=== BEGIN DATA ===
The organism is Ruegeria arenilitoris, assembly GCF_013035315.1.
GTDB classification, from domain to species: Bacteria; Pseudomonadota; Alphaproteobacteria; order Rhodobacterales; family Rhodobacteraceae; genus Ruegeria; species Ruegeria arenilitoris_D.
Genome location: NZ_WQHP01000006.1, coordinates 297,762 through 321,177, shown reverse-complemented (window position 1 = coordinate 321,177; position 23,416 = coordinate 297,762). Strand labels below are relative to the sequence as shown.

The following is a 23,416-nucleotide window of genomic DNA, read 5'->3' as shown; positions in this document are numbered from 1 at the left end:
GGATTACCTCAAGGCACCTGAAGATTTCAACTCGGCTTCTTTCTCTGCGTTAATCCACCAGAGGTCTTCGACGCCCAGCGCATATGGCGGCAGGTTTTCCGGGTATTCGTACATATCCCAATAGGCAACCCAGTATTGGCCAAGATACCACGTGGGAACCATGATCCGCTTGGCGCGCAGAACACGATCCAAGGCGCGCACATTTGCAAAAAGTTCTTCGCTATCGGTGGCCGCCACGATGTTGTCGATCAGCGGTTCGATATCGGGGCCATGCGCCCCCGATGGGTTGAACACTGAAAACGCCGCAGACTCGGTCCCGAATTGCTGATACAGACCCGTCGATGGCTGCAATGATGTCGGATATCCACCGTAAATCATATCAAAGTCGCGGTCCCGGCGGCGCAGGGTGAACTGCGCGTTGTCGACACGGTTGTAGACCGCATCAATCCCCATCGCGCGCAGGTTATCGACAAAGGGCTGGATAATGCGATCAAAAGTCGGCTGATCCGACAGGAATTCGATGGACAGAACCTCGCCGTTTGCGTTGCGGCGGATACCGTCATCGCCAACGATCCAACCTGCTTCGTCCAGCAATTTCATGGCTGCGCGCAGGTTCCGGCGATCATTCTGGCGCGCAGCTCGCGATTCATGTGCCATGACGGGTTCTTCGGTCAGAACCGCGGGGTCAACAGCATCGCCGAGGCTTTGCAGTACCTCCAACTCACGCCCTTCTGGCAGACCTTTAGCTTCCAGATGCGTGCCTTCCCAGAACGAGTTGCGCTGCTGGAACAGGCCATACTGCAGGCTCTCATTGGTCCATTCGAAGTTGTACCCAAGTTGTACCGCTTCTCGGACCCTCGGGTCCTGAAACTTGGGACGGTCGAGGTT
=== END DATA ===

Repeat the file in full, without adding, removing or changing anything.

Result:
The organism is Ruegeria arenilitoris, assembly GCF_013035315.1.
GTDB classification, from domain to species: Bacteria; Pseudomonadota; Alphaproteobacteria; order Rhodobacterales; family Rhodobacteraceae; genus Ruegeria; species Ruegeria arenilitoris_D.
Genome location: NZ_WQHP01000006.1, coordinates 297,762 through 321,177, shown reverse-complemented (window position 1 = coordinate 321,177; position 23,416 = coordinate 297,762). Strand labels below are relative to the sequence as shown.

The following is a 23,416-nucleotide window of genomic DNA, read 5'->3' as shown; positions in this document are numbered from 1 at the left end:
GGATTACCTCAAGGCACCTGAAGATTTCAACTCGGCTTCTTTCTCTGCGTTAATCCACCAGAGGTCTTCGACGCCCAGCGCATATGGCGGCAGGTTTTCCGGGTATTCGTACATATCCCAATAGGCAACCCAGTATTGGCCAAGATACCACGTGGGAACCATGATCCGCTTGGCGCGCAGAACACGATCCAAGGCGCGCACATTTGCAAAAAGTTCTTCGCTATCGGTGGCCGCCACGATGTTGTCGATCAGCGGTTCGATATCGGGGCCATGCGCCCCCGATGGGTTGAACACTGAAAACGCCGCAGACTCGGTCCCGAATTGCTGATACAGACCCGTCGATGGCTGCAATGATGTCGGATATCCACCGTAAATCATATCAAAGTCGCGGTCCCGGCGGCGCAGGGTGAACTGCGCGTTGTCGACACGGTTGTAGACCGCATCAATCCCCATCGCGCGCAGGTTATCGACAAAGGGCTGGATAATGCGATCAAAAGTCGGCTGATCCGACAGGAATTCGATGGACAGAACCTCGCCGTTTGCGTTGCGGCGGATACCGTCATCGCCAACGATCCAACCTGCTTCGTCCAGCAATTTCATGGCTGCGCGCAGGTTCCGGCGATCATTCTGGCGCGCAGCTCGCGATTCATGTGCCATGACGGGTTCTTCGGTCAGAACCGCGGGGTCAACAGCATCGCCGAGGCTTTGCAGTACCTCCAACTCACGCCCTTCTGGCAGACCTTTAGCTTCCAGATGCGTGCCTTCCCAGAACGAGTTGCGCTGCTGGAACAGGCCATACTGCAGGCTCTCATTGGTCCATTCGAAGTTGTACCCAAGTTGTACCGCTTCTCGGACCCTCGGGTCCTGAAACTTGGGACGGTCGAGGTT